Ria’s Collection: MANGO CAKE

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MANGO CAKE

I

have been wanting to bake a Mango cake for the longest time and I also had a specific texture and taste in mind as well.Like how Porotta is an emotion in Kerala, the smell and taste of Mangoes evoke a lot of childhood memories in me. We used to spend quite a bit of our Summer vacations in Pallikuttumma every year. Our ancestral home was surrounded by a lot of trees and that included many,many Mango trees.

MANGO CAKE

There were two mango trees on either side of the main gate which were fibrous so we used to eat them raw with salt, chili powder & coconut oil. The ones on the sides of the house were the kind you could just squish and drink the juice (with the peel intact) and the ones behind the house which we all called  Perakka Manga were the best! Amma tells me that Velliammachi planted that mango tree when she was pregnant with Amma & Daisy Mummy. Those mangoes were sweet and the flesh was like butter.

MANGO CAKE

As kids, all of us would pick whole mangoes after lunch and go out to swing on the hammock tied in between the Guava tree and a Mango tree on the East side of the house. We would all squish ourselves, trying to wiggle & fit onto that old white Macramé hammock. We are 24 grandkids on Amma’s side and it was usually the girls who were interested on being on the hammock. One such afternoon, the hammock decided to come crashing down when all of us were on it, literally piled up like bricks. I still clearly remember how that felt and every time I sit on our hammock in the backyard, I can’t help but smile thinking about that incident which happened over 25-30 years ago.

MANGO CAKE

However, that house is no longer there. It was sold when my Uncle and family moved back to Goa a few years ago. It was demolished and converted into a beautiful restaurant named ‘Memories’ on Alappuzha – Changanaserry highway. Their food is amazing and we always go there everytime we go to Pallikuttumma. Another Uncle’s family lives next door, so that makes it even more convenient. They named that restaurant perfectly because that home still holds so many memories for all of us. It’s where my Amma was born and raised, where we celebrated many family functions and where all of us spent our childhood vacations. 

mango cake

MANGO CAKE

Serves 8-10

Ingredients:

3/4 cup unsalted butter, room temperature

3/4 cup sugar

2 eggs, room temperature

1 1/2 cups all purpose flour

1/2 teaspoon baking powder

1/2 teaspoon baking soda

1/4 teaspoon salt

1/4 cup milk, room temperature

2 tablespoons vegetable / canola oil

1 teaspoon vanilla extract

3/4 cup fresh mango puree, divided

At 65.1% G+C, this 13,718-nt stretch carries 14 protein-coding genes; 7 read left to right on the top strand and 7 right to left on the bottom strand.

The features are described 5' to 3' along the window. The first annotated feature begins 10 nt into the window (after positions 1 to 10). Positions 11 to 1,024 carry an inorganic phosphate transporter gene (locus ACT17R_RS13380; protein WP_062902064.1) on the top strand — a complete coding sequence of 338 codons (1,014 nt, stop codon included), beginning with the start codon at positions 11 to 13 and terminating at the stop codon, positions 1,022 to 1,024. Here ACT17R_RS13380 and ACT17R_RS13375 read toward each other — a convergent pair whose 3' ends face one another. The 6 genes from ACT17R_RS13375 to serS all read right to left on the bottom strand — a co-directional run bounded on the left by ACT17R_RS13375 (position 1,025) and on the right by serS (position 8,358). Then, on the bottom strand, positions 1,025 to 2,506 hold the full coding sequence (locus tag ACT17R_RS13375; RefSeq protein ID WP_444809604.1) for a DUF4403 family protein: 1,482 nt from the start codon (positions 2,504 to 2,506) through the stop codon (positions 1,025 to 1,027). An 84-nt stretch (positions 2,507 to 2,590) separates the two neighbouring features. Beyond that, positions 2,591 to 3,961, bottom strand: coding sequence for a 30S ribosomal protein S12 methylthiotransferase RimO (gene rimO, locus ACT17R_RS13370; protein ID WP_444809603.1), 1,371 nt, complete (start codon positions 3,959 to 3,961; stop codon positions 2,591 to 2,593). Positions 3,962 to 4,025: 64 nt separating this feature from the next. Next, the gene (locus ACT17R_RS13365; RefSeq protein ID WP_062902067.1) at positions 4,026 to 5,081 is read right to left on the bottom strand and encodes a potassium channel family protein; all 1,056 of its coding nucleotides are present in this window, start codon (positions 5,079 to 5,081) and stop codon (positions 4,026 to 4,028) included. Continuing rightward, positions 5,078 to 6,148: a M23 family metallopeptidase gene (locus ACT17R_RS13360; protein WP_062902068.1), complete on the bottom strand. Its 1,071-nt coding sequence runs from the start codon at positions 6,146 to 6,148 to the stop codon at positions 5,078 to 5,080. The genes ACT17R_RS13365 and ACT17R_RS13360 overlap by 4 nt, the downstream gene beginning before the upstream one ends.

Method:

Preheat oven to 325 F and prepare an 8 inch round cake tin. 

Sift the dry ingredients together and set aside.

In a large bowl, cream together butter and sugar until pale and fluffy, about 2 minutes. With mixer running on low, add the eggs one at a time and mix until it’s incorporated. Add the milk, extract, oil and 1/2 cup mango puree. Mix on medium high speed for 4 minutes till it becomes fluffy and increases in volume by a bit. Add the dry ingredients in three additions and fold it in very gently with a spatula, just until the dry flour is incorporated. Fold in the remaining 1/4 cup of mango puree as well. Pour the batter into the tin and bake for 60-65 minutes or until a skewer comes out clean. Let it cool in the tin for 5 minutes and then unmold and cool completely.

Enjoy!

MANGO CAKE
I followed Savita’s recipe and the cake came out just like how she had described it to be. Moist & fluffy. I personally prefer cakes made with butter over cakes made with oil. However, a cake made with mostly butter and a little bit of oil brings out a good product. It’s like the best of both worlds! Butter adds flavor and oil lends moisture. This cake recipe is a good example of that.
We loved this cake! Use good quality mangoes. If not, the flavor will not shine through. I used frozen mango puree that we get in Indian stores here. It was unsweetened, just like how it would be if I were to puree fresh mangoes. If you are going to use the tinned sweetened mango pulp, you will have to make adjustments with respect to sugar in this recipe. I buy our fresh mangoes from Asian/ Mexican markets and they are available in plenty these days. Just like how we enjoy a Black Forest Cake made using fresh cherries every Summer, I am sure this particular cake will make it’s appearance on our table every Summer from now on! You don’t need anything over the top of this wonderful cake, not even a dusting of powdered sugar. It’s a simple, delicious cake!

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